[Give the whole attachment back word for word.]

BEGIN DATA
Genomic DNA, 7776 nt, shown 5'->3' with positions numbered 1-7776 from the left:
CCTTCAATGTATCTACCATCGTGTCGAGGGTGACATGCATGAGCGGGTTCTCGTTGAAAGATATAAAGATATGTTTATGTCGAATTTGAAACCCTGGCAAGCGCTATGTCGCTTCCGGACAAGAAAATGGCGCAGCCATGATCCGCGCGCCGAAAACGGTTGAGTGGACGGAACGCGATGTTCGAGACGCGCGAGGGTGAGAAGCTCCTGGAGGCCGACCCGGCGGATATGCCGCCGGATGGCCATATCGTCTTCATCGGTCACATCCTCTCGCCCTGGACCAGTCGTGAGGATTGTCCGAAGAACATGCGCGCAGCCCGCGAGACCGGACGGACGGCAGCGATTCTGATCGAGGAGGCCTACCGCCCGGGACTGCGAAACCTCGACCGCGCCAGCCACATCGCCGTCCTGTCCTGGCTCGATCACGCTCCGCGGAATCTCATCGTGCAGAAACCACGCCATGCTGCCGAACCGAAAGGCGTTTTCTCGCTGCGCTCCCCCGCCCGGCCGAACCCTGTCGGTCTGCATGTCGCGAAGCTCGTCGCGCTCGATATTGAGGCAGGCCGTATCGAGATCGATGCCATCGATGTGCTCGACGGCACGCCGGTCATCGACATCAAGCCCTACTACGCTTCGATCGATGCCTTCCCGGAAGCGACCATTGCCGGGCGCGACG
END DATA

Genomic DNA, 7776 nt, shown 5'->3' with positions numbered 1-7776 from the left:
CCTTCAATGTATCTACCATCGTGTCGAGGGTGACATGCATGAGCGGGTTCTCGTTGAAAGATATAAAGATATGTTTATGTCGAATTTGAAACCCTGGCAAGCGCTATGTCGCTTCCGGACAAGAAAATGGCGCAGCCATGATCCGCGCGCCGAAAACGGTTGAGTGGACGGAACGCGATGTTCGAGACGCGCGAGGGTGAGAAGCTCCTGGAGGCCGACCCGGCGGATATGCCGCCGGATGGCCATATCGTCTTCATCGGTCACATCCTCTCGCCCTGGACCAGTCGTGAGGATTGTCCGAAGAACATGCGCGCAGCCCGCGAGACCGGACGGACGGCAGCGATTCTGATCGAGGAGGCCTACCGCCCGGGACTGCGAAACCTCGACCGCGCCAGCCACATCGCCGTCCTGTCCTGGCTCGATCACGCTCCGCGGAATCTCATCGTGCAGAAACCACGCCATGCTGCCGAACCGAAAGGCGTTTTCTCGCTGCGCTCCCCCGCCCGGCCGAACCCTGTCGGTCTGCATGTCGCGAAGCTCGTCGCGCTCGATATTGAGGCAGGCCGTATCGAGATCGATGCCATCGATGTGCTCGACGGCACGCCGGTCATCGACATCAAGCCCTACTACGCTTCGATCGATGCCTTCCCGGAAGCGACCATTGCCGGGCGCGACG